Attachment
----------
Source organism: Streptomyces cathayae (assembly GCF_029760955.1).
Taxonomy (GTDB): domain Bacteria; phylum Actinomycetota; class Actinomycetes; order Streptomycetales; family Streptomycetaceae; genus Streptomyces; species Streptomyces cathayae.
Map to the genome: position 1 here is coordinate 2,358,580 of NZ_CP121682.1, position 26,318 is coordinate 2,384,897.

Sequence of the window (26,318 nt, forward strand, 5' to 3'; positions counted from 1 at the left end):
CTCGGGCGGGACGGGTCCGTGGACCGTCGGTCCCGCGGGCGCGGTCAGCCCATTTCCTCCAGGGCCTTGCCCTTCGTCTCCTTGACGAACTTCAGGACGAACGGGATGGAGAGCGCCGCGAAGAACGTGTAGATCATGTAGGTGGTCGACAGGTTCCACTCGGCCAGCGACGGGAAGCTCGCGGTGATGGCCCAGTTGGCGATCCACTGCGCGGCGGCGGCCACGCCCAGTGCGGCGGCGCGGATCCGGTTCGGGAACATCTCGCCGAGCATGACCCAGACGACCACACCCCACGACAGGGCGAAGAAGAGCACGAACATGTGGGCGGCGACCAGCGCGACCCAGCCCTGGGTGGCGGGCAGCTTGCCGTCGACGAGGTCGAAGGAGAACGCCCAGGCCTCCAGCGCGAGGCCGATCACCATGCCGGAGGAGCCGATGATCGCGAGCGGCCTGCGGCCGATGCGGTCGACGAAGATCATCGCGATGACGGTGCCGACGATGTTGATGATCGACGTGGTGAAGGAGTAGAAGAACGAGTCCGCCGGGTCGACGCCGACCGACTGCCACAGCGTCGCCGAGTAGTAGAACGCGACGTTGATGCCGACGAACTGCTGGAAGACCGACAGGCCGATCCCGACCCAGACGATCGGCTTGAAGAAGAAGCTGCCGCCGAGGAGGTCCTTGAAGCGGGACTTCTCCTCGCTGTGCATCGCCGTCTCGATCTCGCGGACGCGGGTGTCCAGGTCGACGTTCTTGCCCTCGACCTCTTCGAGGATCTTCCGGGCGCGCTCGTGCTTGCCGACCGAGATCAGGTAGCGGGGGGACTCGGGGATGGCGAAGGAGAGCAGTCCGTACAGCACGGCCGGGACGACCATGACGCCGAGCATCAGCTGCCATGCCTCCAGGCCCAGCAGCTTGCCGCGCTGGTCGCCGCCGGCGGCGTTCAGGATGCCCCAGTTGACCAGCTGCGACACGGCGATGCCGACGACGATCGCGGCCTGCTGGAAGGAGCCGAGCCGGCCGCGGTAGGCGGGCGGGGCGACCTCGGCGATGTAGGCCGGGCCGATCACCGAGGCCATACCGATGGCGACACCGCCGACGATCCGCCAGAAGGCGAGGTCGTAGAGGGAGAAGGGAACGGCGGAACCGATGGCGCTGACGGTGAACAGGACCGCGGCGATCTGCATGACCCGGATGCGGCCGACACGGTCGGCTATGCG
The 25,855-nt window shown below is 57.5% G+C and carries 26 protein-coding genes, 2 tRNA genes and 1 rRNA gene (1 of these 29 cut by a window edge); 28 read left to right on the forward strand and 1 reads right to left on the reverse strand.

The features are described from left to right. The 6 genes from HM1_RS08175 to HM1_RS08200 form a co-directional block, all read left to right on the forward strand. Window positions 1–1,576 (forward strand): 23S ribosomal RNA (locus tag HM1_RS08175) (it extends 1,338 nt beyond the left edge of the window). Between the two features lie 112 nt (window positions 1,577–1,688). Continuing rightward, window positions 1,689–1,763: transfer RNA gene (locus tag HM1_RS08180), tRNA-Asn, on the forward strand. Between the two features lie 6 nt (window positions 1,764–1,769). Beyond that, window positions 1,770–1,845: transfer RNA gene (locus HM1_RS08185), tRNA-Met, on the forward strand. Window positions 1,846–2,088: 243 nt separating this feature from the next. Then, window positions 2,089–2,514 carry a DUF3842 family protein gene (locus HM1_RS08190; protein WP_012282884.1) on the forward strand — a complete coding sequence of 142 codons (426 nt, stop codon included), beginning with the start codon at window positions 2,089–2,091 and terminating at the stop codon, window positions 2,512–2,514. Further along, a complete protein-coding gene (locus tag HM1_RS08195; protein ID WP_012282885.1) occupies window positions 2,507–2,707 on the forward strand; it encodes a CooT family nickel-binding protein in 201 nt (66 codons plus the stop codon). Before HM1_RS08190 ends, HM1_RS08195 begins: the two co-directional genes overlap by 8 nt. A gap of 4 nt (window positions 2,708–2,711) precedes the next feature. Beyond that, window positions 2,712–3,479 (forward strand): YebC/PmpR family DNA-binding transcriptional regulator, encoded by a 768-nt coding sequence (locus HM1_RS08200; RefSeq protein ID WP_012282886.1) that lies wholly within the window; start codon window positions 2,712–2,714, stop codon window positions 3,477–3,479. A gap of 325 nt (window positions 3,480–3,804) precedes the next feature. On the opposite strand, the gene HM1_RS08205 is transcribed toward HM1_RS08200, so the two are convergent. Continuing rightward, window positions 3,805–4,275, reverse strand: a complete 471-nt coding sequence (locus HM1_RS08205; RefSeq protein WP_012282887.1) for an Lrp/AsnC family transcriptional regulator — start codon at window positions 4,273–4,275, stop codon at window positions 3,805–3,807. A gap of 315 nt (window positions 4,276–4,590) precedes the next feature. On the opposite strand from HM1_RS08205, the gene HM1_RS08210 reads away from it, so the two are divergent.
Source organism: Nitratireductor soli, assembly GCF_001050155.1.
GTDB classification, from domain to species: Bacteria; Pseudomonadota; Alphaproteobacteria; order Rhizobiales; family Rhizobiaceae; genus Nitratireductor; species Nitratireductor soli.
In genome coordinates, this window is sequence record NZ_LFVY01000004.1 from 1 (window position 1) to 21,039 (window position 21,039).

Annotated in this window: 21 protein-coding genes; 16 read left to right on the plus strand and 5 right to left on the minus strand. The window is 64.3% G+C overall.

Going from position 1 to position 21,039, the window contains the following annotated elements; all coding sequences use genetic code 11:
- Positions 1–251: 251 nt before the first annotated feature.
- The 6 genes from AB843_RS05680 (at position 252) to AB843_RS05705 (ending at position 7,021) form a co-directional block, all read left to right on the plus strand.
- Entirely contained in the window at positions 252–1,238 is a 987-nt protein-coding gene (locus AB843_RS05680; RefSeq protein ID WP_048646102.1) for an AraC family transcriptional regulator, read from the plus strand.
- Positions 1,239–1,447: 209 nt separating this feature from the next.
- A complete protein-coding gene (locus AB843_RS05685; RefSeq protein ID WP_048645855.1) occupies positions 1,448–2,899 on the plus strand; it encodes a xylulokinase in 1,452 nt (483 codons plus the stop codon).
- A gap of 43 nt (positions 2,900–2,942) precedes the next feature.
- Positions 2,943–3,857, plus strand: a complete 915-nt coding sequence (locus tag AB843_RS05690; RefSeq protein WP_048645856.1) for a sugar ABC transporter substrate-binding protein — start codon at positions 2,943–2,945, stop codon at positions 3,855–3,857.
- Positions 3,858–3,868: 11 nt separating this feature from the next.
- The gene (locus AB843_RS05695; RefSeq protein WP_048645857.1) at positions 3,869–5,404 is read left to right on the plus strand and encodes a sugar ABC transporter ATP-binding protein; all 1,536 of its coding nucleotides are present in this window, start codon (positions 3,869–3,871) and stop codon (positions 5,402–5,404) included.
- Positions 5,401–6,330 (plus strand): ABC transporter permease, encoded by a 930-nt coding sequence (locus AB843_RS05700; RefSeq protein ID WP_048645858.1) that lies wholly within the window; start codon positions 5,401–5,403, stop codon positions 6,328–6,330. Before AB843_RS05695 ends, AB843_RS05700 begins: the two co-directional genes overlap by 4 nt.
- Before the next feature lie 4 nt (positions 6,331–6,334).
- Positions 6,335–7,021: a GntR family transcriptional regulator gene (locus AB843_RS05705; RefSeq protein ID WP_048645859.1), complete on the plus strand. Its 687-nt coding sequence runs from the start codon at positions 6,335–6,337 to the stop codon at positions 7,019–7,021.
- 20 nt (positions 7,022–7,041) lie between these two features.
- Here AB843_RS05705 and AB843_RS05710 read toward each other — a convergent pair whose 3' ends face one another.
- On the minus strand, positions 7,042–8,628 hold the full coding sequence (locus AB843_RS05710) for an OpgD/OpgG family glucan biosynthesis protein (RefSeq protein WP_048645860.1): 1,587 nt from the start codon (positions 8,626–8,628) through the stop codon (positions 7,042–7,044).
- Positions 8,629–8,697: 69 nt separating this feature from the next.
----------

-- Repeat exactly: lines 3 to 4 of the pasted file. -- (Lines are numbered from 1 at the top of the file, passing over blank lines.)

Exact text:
Map to the genome: position 1 here is coordinate 2,358,580 of NZ_CP121682.1, position 26,318 is coordinate 2,384,897.

Sequence of the window (26,318 nt, forward strand, 5' to 3'; positions counted from 1 at the left end):